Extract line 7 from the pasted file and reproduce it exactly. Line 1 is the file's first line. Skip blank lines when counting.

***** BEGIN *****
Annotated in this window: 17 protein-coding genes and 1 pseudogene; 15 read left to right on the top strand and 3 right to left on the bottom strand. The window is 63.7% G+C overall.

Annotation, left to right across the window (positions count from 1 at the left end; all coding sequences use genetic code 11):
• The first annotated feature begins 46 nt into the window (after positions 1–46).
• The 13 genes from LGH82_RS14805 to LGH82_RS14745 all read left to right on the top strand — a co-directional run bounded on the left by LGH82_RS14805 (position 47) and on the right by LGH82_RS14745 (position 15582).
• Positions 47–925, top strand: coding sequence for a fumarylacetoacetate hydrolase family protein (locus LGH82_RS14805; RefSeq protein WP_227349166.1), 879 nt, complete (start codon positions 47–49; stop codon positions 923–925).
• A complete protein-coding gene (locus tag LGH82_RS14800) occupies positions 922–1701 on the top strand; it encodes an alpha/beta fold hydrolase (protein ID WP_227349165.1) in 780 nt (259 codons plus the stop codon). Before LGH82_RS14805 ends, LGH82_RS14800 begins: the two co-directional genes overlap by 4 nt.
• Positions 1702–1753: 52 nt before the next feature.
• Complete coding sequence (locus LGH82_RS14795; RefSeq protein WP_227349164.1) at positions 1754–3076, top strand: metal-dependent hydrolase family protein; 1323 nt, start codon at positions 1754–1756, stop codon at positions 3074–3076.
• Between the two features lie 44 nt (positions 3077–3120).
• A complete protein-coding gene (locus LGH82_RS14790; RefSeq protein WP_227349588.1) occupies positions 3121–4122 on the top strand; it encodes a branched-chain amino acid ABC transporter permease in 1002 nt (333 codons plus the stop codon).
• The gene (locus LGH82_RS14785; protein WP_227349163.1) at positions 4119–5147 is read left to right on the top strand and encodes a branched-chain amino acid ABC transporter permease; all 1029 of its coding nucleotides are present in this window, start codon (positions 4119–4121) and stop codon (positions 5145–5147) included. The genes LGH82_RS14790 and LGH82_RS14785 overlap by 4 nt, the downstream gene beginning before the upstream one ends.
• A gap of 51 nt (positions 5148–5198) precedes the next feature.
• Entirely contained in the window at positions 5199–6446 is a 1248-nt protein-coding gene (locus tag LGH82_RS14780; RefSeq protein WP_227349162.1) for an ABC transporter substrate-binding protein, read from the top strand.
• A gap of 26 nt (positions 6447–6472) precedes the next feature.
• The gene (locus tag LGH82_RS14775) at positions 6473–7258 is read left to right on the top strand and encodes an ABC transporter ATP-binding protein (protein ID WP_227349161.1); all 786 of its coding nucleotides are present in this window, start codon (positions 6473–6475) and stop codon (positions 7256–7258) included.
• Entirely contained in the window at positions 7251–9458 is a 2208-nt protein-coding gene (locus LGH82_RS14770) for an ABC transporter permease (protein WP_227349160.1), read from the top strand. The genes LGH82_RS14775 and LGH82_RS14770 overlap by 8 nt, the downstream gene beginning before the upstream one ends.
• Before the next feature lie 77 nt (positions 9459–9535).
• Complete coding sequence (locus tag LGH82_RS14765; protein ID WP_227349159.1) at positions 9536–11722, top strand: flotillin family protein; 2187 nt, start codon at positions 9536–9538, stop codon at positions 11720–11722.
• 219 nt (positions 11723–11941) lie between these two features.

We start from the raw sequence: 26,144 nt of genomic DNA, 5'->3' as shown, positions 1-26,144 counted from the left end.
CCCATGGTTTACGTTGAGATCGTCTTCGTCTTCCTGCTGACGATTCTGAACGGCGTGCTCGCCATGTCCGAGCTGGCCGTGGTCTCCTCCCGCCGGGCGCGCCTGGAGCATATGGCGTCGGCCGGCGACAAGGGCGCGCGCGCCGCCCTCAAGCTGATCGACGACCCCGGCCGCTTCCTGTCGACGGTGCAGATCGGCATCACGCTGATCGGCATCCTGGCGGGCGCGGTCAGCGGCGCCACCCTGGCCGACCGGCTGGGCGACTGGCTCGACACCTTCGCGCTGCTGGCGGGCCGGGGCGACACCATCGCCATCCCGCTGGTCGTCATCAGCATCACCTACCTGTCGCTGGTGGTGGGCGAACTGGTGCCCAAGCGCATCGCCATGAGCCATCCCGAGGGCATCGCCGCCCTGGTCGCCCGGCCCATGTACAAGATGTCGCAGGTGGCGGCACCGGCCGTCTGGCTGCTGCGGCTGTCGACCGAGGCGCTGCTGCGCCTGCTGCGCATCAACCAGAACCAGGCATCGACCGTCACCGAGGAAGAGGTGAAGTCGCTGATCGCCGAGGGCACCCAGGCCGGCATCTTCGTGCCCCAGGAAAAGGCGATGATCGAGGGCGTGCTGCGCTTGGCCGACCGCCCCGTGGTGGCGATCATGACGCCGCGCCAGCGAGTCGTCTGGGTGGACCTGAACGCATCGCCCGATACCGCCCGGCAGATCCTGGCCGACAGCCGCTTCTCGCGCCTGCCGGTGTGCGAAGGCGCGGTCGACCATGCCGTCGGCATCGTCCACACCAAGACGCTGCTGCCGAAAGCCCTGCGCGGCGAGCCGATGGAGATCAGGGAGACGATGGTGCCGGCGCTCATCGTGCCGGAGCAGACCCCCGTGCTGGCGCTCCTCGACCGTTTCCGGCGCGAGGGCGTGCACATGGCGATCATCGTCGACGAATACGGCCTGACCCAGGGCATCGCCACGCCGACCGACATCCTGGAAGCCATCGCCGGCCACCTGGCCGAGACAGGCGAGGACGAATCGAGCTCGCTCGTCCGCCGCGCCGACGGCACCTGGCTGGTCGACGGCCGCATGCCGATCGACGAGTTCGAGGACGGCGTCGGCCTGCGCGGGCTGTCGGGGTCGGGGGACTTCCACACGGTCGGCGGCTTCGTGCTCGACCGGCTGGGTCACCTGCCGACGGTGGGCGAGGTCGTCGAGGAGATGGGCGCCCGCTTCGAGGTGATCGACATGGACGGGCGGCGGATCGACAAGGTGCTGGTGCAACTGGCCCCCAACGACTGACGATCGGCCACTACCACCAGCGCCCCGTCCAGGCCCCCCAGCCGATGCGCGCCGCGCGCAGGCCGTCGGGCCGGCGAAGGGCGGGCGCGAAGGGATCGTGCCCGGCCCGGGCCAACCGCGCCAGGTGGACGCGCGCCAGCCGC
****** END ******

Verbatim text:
• Positions 1702–1753: 52 nt before the next feature.